|Publication number||US4338519 A|
|Application number||US 06/174,395|
|Publication date||Jul 6, 1982|
|Filing date||Jul 31, 1980|
|Priority date||Jul 31, 1980|
|Publication number||06174395, 174395, US 4338519 A, US 4338519A, US-A-4338519, US4338519 A, US4338519A|
|Inventors||Stephen C. Horste, Ronald B. Bergman|
|Original Assignee||Visual Systems Corporation|
|Export Citation||BiBTeX, EndNote, RefMan|
|Patent Citations (1), Referenced by (1), Classifications (5)|
|External Links: USPTO, USPTO Assignment, Espacenet|
This invention relates generally to the equipment for retrieving data from documents which have been recorded on individual frames of a reel of microfilm. More particularly, the present invention relates to an improved interface apparatus for detecting markers on the frames of a reel of microfilm so that a microfilm reader or a microfilm reader printer can be electronically controlled to search for specific documents on a reel of microfilm.
In the initial recording of documents on microfilm, it is common to have each of the page of the document recorded on a separate frame of the film. Hence each frame of the microfilm corresponds to a single page of a document. Typically, the microfilming apparatus places a dark spot called a marker or a "blip" on each frame of the microfilm. Then an index is prepared identifying the document and indicating the microfilm frame on which the document is recorded.
Furthermore, a technique has been employed called batch coding where two distinct tracks on the microfilm are used for blips. A blip is placed in a first track corresponding to each document recorded on the microfilm. A blip is provided in the second track for each group of documents commonly referred to a file or a batch. Since each reel of microfilm may have several thousand frames, it may be appreciated that when it becomes necessary to look at a particular frame of the microfilm, to study a specific document, it is desirable to be able to quickly advance the microfilm through the microfilm reader and to stop the microfilm automatically at the frame on which the particular document has been recorded. The advancing of the microfilm through the reader to locate a particular document is called "scanning" or "searching". Devices already exist for automatically advancing the microfilm through a reader and for sensing and counting the markers or blips in an attempt to scan or search and automatically stop the movement of the microfilm at the desired frame.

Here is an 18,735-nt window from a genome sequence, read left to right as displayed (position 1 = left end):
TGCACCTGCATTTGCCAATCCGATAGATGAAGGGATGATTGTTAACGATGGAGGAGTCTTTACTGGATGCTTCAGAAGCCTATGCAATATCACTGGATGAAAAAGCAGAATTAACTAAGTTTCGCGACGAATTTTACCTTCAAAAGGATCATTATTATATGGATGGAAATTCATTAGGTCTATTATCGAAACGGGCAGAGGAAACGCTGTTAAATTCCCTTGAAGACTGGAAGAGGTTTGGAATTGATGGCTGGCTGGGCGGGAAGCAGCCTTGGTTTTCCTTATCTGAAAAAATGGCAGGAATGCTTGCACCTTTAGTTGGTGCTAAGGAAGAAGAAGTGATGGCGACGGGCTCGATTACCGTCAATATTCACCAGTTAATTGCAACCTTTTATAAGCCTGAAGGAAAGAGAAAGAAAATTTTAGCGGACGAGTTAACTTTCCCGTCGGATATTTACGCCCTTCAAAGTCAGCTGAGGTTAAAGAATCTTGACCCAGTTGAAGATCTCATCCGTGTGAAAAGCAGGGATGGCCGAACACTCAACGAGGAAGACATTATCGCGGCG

However, prior to the present invention, such devices did not permit adjustably positioning the sensors which detect the blips on the microfilm. The sensors were permanently positioned and, therefore, any slight misadjustment resulted in inaccurate counting of blips or markers thus causing the microfilm to be stopped at an incorrect frame.
Furthermore, many microfilm readers and microfilm reader printers do not include the capability of detecting blips. Prior to the present invention, there were no convenient devices which could be retrofit as attachments to the microfilm reader or microfilm reader printer. That is to say, when it was desired to retrofit a microfilm reader or microfilm reader printer prior to the present invention, it was necessary to replace some or all of the microfilm gate area, i.e., the region where the microfilm passes over a light source and is projected onto the screen of the microfilm reader.
The present invention overcomes the shortcomings of the prior art by providing a new and improved universal blip sensor which may be retrofit on already existing microfilm readers and microfilm reader printers and which provides for adjustability of the sensors to provide more accurate detection of microfilm blips.
The present invention provides a microfilm blip detector which provides the optical and the electrical interface between the microfilm and the apparatus which controls the scanning or searching through the microfilm. The present invention provides blip sensors which are adjustable and which may be retrofit on existing microfilm reader printers without the need for replacing all or even part of the film gate area.
According to the principles of the present invention, a plurality of blip sensor modules are provided, one for each of the tracks on the microfilm. These two sensors are adjustably mounted, via magnets, to a mounting plate and positioned to extend into the film gate area. Each sensor includes a fiber optic wand to be positioned over the film gate area and aligned with a microfilm blip track.